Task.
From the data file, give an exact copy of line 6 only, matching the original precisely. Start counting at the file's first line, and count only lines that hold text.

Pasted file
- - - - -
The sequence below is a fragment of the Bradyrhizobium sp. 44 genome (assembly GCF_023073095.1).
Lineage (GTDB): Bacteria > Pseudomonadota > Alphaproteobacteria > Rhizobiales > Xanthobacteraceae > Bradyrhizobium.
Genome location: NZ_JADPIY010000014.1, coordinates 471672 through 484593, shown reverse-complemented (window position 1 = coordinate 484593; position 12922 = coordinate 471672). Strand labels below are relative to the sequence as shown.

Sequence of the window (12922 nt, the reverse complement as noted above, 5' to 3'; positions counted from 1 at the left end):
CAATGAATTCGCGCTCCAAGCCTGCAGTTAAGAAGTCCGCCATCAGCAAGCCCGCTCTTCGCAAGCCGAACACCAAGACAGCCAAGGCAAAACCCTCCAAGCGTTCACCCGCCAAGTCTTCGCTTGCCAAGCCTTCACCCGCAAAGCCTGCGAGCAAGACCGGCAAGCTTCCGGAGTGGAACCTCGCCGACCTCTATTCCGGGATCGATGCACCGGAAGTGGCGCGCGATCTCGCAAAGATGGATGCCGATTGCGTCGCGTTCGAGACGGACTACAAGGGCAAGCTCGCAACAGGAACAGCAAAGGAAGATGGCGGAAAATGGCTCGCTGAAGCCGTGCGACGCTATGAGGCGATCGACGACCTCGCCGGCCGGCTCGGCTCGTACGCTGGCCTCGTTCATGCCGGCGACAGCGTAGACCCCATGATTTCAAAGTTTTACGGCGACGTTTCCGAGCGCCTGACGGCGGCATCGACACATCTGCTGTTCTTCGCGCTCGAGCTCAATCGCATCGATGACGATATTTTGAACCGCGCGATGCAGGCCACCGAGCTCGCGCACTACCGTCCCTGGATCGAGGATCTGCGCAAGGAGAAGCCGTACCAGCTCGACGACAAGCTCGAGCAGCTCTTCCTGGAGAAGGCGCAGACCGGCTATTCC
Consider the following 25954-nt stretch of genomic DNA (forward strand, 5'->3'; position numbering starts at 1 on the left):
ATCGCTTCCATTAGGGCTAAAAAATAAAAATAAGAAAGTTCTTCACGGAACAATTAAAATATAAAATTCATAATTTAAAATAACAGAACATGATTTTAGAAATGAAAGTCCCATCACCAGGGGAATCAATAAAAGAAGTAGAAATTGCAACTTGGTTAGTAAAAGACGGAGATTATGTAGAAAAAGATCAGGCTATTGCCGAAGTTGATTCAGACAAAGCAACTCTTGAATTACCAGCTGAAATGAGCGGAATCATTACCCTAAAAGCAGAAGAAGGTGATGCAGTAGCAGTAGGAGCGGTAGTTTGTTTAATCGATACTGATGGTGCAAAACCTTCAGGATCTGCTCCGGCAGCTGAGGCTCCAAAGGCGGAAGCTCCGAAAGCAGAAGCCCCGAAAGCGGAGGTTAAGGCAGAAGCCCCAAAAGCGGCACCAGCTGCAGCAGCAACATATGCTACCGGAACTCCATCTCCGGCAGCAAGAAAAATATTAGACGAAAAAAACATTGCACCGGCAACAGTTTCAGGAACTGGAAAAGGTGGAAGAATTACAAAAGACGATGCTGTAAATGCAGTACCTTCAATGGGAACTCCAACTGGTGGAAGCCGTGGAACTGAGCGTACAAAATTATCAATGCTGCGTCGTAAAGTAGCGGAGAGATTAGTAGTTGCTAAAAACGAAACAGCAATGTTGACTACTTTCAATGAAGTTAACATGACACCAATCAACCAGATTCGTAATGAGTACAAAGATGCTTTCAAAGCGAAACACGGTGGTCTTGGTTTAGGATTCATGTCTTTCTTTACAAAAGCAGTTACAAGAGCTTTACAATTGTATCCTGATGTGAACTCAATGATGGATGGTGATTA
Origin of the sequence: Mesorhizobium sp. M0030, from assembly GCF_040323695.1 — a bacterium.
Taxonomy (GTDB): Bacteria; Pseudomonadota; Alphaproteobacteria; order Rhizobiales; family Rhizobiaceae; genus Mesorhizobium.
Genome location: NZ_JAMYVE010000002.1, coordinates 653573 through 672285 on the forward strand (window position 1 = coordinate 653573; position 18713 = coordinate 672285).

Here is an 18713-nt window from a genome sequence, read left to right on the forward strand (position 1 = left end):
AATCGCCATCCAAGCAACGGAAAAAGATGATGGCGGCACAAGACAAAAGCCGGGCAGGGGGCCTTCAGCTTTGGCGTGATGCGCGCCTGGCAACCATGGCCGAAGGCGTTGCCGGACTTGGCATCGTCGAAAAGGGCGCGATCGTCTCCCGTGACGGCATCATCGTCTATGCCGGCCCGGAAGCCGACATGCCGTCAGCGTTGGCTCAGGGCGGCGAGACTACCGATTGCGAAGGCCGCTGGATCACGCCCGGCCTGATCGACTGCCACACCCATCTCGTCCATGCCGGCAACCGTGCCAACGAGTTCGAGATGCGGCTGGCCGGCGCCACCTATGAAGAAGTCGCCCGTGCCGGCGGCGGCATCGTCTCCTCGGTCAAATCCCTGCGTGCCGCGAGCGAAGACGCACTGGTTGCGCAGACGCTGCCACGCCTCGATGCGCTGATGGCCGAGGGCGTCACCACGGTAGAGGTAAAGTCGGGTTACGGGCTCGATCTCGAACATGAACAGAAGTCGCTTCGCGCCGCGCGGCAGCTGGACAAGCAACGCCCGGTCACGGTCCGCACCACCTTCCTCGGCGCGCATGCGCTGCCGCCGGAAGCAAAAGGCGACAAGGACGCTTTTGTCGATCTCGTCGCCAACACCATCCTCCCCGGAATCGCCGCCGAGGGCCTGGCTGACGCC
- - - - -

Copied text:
Consider the following 25954-nt stretch of genomic DNA (forward strand, 5'->3'; position numbering starts at 1 on the left):